The Rambler's Magazine is a curious mixture of political satire, political diatribe, theater review, gossip, jokes, and crime reporting. The last has mainly to do with sex: seductions leading to suicide, philandering men and adulterous women, crim con proceedings, etc. To a point, it's an early 19th Century version of the celebrity gossip magazines at the supermarket checkout. You may have an apter analogy.
I can tell you that the Rambler's editorial crew definitely have it in for some anti-vice society, and spend many pages on exposing and mocking same. However, my 21st C short-attention span tends to wander to the shorter items, like this one, from the miscellaneous accounts of legal proceedings. Sadly, the magazine doesn't tell us what his punishment was.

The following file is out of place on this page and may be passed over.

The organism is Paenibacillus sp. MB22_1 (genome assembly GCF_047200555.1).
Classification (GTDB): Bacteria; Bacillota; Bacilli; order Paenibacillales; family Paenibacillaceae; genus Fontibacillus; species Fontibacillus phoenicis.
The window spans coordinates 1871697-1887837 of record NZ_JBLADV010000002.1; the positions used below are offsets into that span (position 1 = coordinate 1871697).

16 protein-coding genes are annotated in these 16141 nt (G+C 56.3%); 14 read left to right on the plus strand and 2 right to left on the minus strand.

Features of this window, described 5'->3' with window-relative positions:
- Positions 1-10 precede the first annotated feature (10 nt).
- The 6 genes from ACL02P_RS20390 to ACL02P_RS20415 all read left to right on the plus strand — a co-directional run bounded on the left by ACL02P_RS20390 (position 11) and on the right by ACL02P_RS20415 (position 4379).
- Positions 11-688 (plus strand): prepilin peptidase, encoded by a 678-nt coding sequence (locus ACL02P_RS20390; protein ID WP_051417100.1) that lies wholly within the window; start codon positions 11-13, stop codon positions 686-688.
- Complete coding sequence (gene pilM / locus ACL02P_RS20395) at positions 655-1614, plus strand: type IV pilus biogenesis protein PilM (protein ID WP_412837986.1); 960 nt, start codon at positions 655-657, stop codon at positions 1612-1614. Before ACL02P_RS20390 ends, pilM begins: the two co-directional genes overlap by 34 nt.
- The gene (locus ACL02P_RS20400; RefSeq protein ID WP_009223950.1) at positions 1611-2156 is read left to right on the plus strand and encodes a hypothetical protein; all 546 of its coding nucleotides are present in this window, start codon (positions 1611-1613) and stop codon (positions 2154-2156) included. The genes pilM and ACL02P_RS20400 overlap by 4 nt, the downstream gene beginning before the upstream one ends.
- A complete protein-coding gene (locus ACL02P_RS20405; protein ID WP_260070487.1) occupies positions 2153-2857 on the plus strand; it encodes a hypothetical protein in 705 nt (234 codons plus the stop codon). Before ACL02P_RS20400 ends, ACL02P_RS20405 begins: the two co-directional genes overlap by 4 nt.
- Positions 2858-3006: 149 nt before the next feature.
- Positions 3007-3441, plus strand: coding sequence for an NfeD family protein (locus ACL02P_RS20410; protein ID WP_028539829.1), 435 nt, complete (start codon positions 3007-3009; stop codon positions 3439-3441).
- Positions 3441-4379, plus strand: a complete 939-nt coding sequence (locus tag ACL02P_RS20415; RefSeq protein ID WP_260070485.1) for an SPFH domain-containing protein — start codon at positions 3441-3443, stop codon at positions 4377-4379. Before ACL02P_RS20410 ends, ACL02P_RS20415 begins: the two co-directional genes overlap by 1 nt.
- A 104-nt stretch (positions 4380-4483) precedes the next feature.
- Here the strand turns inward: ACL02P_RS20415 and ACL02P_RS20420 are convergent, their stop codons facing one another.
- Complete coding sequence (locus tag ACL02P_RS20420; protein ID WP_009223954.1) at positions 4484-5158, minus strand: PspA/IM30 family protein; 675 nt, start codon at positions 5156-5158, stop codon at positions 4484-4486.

If you're unable to enlarge the text enough to read it, you can read the excerpt online here at bottom of page 68.
There’s a big difference in how we use history. But we’re equally nuts about it. To us, the everyday details of life in the past are things to talk about, ponder, make fun of -- much in the way normal people talk about their favorite reality show.
We talk about who’s wearing what and who’s sleeping with whom. We try to sort out rumor or myth from fact. We thought there must be at least three other people out there who think history’s fascinating and fun, too. This blog is for them.